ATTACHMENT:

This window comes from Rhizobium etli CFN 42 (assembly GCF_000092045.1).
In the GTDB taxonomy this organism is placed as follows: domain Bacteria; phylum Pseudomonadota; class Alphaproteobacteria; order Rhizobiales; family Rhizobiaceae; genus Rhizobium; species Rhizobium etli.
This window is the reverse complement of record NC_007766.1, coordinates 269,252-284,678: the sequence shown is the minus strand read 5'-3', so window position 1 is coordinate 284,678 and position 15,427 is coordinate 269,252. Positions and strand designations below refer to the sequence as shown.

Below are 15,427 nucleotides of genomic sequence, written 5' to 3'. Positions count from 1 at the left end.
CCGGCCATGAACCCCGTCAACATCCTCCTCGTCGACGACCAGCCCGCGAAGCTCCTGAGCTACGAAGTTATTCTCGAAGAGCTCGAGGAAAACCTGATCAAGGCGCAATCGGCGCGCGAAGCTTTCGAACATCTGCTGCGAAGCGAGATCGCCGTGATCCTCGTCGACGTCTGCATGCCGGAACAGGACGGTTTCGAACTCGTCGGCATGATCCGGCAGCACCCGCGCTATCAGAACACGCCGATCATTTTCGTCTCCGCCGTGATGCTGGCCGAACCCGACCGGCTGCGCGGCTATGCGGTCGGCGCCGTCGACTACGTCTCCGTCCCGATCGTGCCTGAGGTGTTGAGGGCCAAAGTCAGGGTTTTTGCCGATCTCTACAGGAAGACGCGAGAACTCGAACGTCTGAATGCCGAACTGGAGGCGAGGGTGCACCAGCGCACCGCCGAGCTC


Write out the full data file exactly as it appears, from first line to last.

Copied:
This window comes from Rhizobium etli CFN 42 (assembly GCF_000092045.1).
In the GTDB taxonomy this organism is placed as follows: domain Bacteria; phylum Pseudomonadota; class Alphaproteobacteria; order Rhizobiales; family Rhizobiaceae; genus Rhizobium; species Rhizobium etli.
This window is the reverse complement of record NC_007766.1, coordinates 269,252-284,678: the sequence shown is the minus strand read 5'-3', so window position 1 is coordinate 284,678 and position 15,427 is coordinate 269,252. Positions and strand designations below refer to the sequence as shown.

Below are 15,427 nucleotides of genomic sequence, written 5' to 3'. Positions count from 1 at the left end.
CCGGCCATGAACCCCGTCAACATCCTCCTCGTCGACGACCAGCCCGCGAAGCTCCTGAGCTACGAAGTTATTCTCGAAGAGCTCGAGGAAAACCTGATCAAGGCGCAATCGGCGCGCGAAGCTTTCGAACATCTGCTGCGAAGCGAGATCGCCGTGATCCTCGTCGACGTCTGCATGCCGGAACAGGACGGTTTCGAACTCGTCGGCATGATCCGGCAGCACCCGCGCTATCAGAACACGCCGATCATTTTCGTCTCCGCCGTGATGCTGGCCGAACCCGACCGGCTGCGCGGCTATGCGGTCGGCGCCGTCGACTACGTCTCCGTCCCGATCGTGCCTGAGGTGTTGAGGGCCAAAGTCAGGGTTTTTGCCGATCTCTACAGGAAGACGCGAGAACTCGAACGTCTGAATGCCGAACTGGAGGCGAGGGTGCACCAGCGCACCGCCGAGCTC